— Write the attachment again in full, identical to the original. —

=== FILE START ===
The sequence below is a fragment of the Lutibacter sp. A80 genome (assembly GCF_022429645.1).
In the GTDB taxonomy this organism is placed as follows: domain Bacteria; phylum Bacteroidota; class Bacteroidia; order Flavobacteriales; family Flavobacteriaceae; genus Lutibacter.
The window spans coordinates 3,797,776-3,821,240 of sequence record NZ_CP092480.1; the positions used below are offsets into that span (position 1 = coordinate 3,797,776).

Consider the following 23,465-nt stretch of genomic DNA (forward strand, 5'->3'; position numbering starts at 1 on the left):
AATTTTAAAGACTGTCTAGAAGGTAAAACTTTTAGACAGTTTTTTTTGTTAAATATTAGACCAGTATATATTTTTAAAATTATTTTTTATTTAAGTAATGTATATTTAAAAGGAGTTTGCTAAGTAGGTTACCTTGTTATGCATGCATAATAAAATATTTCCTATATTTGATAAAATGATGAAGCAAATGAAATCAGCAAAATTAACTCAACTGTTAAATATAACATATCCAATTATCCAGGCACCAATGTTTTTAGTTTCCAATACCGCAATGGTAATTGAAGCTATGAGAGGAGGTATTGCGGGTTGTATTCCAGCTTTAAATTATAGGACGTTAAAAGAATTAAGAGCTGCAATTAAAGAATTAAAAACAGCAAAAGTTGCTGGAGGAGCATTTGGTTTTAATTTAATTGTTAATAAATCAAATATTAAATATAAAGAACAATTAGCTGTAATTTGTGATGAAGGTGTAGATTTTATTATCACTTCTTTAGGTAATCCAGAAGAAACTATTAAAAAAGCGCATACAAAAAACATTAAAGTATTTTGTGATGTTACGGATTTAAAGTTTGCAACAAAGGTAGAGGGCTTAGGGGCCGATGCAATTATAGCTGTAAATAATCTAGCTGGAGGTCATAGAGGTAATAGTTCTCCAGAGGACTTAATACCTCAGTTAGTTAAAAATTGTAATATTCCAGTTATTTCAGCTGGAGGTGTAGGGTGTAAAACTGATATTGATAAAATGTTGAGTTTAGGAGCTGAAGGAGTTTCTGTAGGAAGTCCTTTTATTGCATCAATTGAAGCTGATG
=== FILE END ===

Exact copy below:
The sequence below is a fragment of the Lutibacter sp. A80 genome (assembly GCF_022429645.1).
In the GTDB taxonomy this organism is placed as follows: domain Bacteria; phylum Bacteroidota; class Bacteroidia; order Flavobacteriales; family Flavobacteriaceae; genus Lutibacter.
The window spans coordinates 3,797,776-3,821,240 of sequence record NZ_CP092480.1; the positions used below are offsets into that span (position 1 = coordinate 3,797,776).

Consider the following 23,465-nt stretch of genomic DNA (forward strand, 5'->3'; position numbering starts at 1 on the left):
AATTTTAAAGACTGTCTAGAAGGTAAAACTTTTAGACAGTTTTTTTTGTTAAATATTAGACCAGTATATATTTTTAAAATTATTTTTTATTTAAGTAATGTATATTTAAAAGGAGTTTGCTAAGTAGGTTACCTTGTTATGCATGCATAATAAAATATTTCCTATATTTGATAAAATGATGAAGCAAATGAAATCAGCAAAATTAACTCAACTGTTAAATATAACATATCCAATTATCCAGGCACCAATGTTTTTAGTTTCCAATACCGCAATGGTAATTGAAGCTATGAGAGGAGGTATTGCGGGTTGTATTCCAGCTTTAAATTATAGGACGTTAAAAGAATTAAGAGCTGCAATTAAAGAATTAAAAACAGCAAAAGTTGCTGGAGGAGCATTTGGTTTTAATTTAATTGTTAATAAATCAAATATTAAATATAAAGAACAATTAGCTGTAATTTGTGATGAAGGTGTAGATTTTATTATCACTTCTTTAGGTAATCCAGAAGAAACTATTAAAAAAGCGCATACAAAAAACATTAAAGTATTTTGTGATGTTACGGATTTAAAGTTTGCAACAAAGGTAGAGGGCTTAGGGGCCGATGCAATTATAGCTGTAAATAATCTAGCTGGAGGTCATAGAGGTAATAGTTCTCCAGAGGACTTAATACCTCAGTTAGTTAAAAATTGTAATATTCCAGTTATTTCAGCTGGAGGTGTAGGGTGTAAAACTGATATTGATAAAATGTTGAGTTTAGGAGCTGAAGGAGTTTCTGTAGGAAGTCCTTTTATTGCATCAATTGAAGCTGATG